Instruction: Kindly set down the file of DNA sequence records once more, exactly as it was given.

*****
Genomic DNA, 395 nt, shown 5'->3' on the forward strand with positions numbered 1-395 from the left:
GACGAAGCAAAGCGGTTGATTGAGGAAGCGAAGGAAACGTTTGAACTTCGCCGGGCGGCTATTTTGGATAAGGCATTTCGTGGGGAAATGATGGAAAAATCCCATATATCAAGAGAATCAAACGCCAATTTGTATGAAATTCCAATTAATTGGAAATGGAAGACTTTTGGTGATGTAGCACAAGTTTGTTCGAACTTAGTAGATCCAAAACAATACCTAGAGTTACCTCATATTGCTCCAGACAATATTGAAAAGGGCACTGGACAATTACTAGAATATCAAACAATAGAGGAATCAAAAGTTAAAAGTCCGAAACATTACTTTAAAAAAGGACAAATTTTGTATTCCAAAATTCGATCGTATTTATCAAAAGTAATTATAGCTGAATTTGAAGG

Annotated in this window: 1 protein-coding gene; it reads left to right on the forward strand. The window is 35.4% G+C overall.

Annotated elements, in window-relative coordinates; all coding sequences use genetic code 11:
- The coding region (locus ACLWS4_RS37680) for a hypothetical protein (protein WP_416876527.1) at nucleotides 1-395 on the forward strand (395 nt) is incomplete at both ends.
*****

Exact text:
Genomic DNA, 395 nt, shown 5'->3' on the forward strand with positions numbered 1-395 from the left:
GACGAAGCAAAGCGGTTGATTGAGGAAGCGAAGGAAACGTTTGAACTTCGCCGGGCGGCTATTTTGGATAAGGCATTTCGTGGGGAAATGATGGAAAAATCCCATATATCAAGAGAATCAAACGCCAATTTGTATGAAATTCCAATTAATTGGAAATGGAAGACTTTTGGTGATGTAGCACAAGTTTGTTCGAACTTAGTAGATCCAAAACAATACCTAGAGTTACCTCATATTGCTCCAGACAATATTGAAAAGGGCACTGGACAATTACTAGAATATCAAACAATAGAGGAATCAAAAGTTAAAAGTCCGAAACATTACTTTAAAAAAGGACAAATTTTGTATTCCAAAATTCGATCGTATTTATCAAAAGTAATTATAGCTGAATTTGAAGG

Annotated in this window: 1 protein-coding gene; it reads left to right on the forward strand. The window is 35.4% G+C overall.

Annotated elements, in window-relative coordinates; all coding sequences use genetic code 11:
- The coding region (locus ACLWS4_RS37680) for a hypothetical protein (protein WP_416876527.1) at nucleotides 1-395 on the forward strand (395 nt) is incomplete at both ends.